Journalists can tackle this story idea by examining the kinds of training students receive before they study abroad. Are there emergency alert systems set up? What are schools spending on insurance to evacuate students, if necessary? And are schools discouraging students from studying abroad in light of recent events?
Apparent For-Profit Demise
David Lee Murphy Jr. was due to start classes this month at ITT’s Seattle campus. He paid his tuition and even bought books. The day after Labor Day he awoke to an email informing them that the school had shut down.
“I was angry. Still am. They basically took their money and ran,” Murphy said.
Murphy lost nearly a year of his post 9-11 GI Bill money at ITT – $7,000 per quarter that the government provided him to get a debt-free education. It’s money that as of now, he won’t be getting back.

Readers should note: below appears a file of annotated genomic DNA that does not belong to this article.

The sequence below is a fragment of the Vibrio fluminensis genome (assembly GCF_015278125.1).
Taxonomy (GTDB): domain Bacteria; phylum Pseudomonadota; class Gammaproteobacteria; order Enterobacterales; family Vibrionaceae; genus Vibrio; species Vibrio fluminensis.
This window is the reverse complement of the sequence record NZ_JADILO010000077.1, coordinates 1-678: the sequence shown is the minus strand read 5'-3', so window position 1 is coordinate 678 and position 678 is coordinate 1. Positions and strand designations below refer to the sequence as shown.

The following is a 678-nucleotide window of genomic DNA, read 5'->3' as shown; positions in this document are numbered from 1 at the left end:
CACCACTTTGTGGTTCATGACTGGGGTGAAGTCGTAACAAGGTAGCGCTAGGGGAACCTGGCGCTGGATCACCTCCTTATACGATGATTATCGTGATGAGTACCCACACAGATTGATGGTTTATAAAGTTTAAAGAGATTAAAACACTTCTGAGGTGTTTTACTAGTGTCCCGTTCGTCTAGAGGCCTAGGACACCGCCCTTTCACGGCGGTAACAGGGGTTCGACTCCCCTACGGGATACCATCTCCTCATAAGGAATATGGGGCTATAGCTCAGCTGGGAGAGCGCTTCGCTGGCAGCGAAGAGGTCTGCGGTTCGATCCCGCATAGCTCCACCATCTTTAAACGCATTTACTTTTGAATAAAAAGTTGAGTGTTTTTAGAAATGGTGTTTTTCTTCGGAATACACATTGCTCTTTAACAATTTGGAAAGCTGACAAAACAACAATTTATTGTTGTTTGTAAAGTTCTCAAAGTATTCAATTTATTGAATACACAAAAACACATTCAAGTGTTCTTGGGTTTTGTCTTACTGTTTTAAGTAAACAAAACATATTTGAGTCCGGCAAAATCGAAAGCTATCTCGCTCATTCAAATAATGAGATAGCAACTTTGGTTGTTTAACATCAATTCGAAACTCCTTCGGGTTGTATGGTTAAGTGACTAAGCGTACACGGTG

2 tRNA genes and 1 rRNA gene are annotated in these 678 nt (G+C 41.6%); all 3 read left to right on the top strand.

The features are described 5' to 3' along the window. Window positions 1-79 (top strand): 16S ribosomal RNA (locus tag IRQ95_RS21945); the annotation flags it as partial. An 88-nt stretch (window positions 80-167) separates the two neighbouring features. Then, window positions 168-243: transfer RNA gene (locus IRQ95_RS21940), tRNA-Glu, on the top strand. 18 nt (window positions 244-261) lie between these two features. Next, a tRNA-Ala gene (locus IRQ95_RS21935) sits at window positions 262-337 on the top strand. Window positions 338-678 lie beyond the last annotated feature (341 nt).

Meanwhile, ITT’s shutdown cost veteran Michael Horsley more than his education money. He could lose his home. That’s because he gets a basic housing allowance from the VA that pays him $1,500 a month for his rent. But to keep getting it, he has to be enrolled in school.
That’s an excerpt from a recent KPCC story, humanizing the effects of ITT Technical Institute’s sudden closure earlier this month after the U.S. Department of Education imposed stricter sanctions on the for-profit chain.
ITT’s closure comes a year after the embattled Corinthian Colleges chain closed its doors, leaving nearly 80,000 students facing debt collectors, according to a recent investigation.
Jaschik told journalists to track where students of these defunct for-profits are going and examine what sorts of recruitment offers they’re getting from other colleges.
Middle East Tensions
Tensions in the Middle East are getting worse, which may not initially seem like a story idea for U.S. higher education reporters — except that these tensions are spilling over onto college campuses.